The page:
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Great Expectations Part 2 - (Waving goodbye to your 1st born off to college, turning around and he's back in the house? WTH?)

               Picture this. I am standing on top of a large crate, megaphone in hand, clearing my throat. “Listen to me, I know what I am talking about!” Got it? Good.  Let me start off with the fact that no mother can love their son more than I do. The expectations of the first born are always extremely high. You want the best for your child and you are thrilled with every accomplishment along the way.  This is no different. I can honestly say, Patrick (oldest son) and I had the best time going to colleges to see if any would be of interest to him to attend. Of course, they all (or most) make it sound so great, who wouldn't want to go there. Quite  a few things happened Patrick’s senior year of high school which lead him to a wonderful school about 100 miles away from our home. I loved the idea that it was only an hour and fifty minute drive. Far enough away to be away, but closest enough to come home if necessary.

          The time leading up to Patrick going away to school was a not a great memory. There was a ton of tension and I’m sure anxiety on all parts of the family. I truly believe that it made it less “sorrowful” as when we were dropping him off, it felt like it was the right time to do so. Please don’t get me wrong, my heart ached to be dropping off “my baby” at college. Patrick on the other hand seemed to be handling it better (so I thought.)  We were saying goodbye in his dorm room, and it hurt to hold back the tears as Patrick kept saying “don’t cry in front of my roommates!” All we said back was “have fun and do good at school.” We got to the car and I remember looking into Patrick’s living room window and thinking, he can’t see me cry - so I was just smiling back,  screaming at my husband to pull out of the parking space so I can start crying. Which I did, for the  hour and fifty minute drive home. Poor Bill.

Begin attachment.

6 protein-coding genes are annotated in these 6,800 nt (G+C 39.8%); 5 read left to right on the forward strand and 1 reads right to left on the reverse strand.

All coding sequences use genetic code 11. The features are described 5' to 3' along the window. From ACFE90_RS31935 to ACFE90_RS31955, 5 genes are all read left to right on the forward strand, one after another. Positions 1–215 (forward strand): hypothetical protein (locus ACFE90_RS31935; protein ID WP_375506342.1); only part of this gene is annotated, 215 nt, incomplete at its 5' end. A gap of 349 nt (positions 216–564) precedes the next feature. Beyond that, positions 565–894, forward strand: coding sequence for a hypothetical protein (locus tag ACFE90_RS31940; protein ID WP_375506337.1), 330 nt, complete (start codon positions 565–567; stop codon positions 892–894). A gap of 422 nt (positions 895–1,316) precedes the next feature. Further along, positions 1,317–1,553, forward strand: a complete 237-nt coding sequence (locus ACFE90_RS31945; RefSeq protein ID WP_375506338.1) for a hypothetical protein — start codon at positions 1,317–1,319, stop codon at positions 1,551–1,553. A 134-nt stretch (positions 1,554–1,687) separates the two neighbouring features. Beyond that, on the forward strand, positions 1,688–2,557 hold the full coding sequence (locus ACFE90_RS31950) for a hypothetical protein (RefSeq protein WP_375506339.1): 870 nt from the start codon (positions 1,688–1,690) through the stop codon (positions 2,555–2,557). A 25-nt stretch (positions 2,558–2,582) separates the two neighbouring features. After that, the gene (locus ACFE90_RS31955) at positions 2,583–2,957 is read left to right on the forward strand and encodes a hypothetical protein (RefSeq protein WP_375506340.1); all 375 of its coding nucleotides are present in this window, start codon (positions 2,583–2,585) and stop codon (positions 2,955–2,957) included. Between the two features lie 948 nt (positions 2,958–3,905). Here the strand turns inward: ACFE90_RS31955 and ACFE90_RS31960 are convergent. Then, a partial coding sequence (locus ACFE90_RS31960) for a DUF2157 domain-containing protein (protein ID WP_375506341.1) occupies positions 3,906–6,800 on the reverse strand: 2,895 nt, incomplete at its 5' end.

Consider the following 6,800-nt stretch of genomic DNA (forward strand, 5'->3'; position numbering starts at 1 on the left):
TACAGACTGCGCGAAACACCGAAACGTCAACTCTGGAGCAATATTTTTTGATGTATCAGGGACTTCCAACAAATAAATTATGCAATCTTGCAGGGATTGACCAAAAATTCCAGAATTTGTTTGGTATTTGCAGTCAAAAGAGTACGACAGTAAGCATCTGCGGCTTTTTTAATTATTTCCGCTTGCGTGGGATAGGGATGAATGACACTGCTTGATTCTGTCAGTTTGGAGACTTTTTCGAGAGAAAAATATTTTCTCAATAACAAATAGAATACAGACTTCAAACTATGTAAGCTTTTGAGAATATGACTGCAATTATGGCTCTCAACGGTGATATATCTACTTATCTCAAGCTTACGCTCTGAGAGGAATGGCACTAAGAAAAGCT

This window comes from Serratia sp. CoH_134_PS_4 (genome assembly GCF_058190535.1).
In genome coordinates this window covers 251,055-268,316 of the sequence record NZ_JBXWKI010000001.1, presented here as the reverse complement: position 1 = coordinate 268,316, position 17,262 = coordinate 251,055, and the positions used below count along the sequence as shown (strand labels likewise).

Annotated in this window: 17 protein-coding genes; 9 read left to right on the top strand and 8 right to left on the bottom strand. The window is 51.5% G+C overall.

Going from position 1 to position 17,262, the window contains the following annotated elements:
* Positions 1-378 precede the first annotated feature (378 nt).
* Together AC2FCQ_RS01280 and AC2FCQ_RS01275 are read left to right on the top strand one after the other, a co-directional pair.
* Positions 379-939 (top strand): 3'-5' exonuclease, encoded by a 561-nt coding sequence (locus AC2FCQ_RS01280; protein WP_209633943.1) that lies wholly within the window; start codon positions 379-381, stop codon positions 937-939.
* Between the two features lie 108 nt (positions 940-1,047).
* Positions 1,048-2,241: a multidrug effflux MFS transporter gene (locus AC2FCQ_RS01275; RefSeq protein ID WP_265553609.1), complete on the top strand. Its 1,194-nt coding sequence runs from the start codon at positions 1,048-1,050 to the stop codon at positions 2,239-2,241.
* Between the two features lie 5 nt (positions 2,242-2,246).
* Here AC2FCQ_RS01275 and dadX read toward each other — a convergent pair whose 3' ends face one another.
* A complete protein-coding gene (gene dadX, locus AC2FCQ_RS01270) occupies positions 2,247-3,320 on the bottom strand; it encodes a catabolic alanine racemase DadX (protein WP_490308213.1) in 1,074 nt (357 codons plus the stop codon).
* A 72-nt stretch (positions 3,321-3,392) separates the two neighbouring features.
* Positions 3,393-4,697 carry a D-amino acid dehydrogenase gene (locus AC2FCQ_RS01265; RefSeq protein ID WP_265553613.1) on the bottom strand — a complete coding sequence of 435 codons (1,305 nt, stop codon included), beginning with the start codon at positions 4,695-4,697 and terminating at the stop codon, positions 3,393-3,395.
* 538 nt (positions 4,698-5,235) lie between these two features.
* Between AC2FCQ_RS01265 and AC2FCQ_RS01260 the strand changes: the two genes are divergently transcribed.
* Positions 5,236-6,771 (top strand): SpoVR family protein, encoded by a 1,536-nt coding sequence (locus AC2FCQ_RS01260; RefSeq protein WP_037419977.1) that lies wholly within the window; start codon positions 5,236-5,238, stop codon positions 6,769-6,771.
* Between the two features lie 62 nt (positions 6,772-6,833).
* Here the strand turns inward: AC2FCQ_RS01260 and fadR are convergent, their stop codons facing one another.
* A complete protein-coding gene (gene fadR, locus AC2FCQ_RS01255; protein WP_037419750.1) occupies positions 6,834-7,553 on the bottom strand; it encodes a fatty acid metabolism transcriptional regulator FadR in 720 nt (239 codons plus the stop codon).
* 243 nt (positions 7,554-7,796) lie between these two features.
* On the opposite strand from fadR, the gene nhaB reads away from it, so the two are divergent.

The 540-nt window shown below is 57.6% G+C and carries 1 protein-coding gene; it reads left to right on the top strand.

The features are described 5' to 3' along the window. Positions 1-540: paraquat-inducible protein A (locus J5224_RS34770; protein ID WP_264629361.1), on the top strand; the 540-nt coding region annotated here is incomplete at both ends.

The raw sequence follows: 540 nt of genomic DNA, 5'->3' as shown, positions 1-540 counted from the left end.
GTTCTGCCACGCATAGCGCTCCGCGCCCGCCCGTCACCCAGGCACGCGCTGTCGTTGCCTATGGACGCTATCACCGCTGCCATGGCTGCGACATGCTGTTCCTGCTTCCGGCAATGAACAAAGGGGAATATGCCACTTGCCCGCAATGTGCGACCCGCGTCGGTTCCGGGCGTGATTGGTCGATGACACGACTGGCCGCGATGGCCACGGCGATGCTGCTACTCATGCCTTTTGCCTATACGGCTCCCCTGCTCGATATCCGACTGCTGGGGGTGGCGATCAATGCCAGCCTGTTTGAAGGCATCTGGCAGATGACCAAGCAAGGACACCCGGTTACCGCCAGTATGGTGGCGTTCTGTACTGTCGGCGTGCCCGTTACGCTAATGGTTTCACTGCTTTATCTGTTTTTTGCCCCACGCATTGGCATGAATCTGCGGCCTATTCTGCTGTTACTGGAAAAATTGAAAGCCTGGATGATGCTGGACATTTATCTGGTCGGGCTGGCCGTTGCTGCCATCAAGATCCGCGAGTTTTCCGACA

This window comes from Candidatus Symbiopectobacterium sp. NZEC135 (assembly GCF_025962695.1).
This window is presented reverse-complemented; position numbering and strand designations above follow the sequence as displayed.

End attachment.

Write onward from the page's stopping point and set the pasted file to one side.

That first semester, we would call and Patrick seemed to be happy. Everything seemed to going well, but, as a parent/mother you know your child. I could sense something was going on.  I immediately turned to my friends who had college kids. My friends were my support, rock and sounding board. They would tell me things that I was not happy hearing. They would say, “maybe being away is not good for Patrick, maybe he has too many freedoms that are hard for him to handle.“ I then choose to not take their advise because that’s not going to happen to my kid. How many times have you said that? You want the best college experience for your child, and you send them off with the hope that they will go, soar and be involved in school so what horrible things could go wrong. Well, things happen.

        After the year was over, we all sat down and realized that it wasn’t as glorious as WE wanted it to be for Patrick. He had made the decision to come home. It was a decision that at first, I felt that I had failed him somehow. What did I do wrong. I had friends who told me they were envious of having my son come home, yet I felt different. It is very difficult having your college son come home and reintroduce him back into the home. He will always be your son but for a year, the house was down to four. Rooms got changed around.  It was a total adjustment. The first rule we said is that our home is not a dorm. That went over well….. Second, there are rules in the house, that too, didn’t go over well. I kept going back to what my friends were saying to me months (years) back and asking myself, why didn’t I just listen to them. The pain or confusion would have been easier! Why did I let my pride stand out first instead of understanding arms to reach out to my son? I kept looking at the negative in the situation instead of the positive which was, he made the mature decision to come home, continue college, get a job and help out in the house.

             OK, now I get it. I just wish I got it long time ago. It’s OK to be disappointed, have your pity party, but get over it! Don’t let it consume you as it did me. I’m proud of my son and knowing that we’re going to go through this again next year with my other son - somehow I feel a bit more prepared.  Ton o’ blessings to ya until next time.

    Patrick and I at his high school graduation. Of course, I'm crying.

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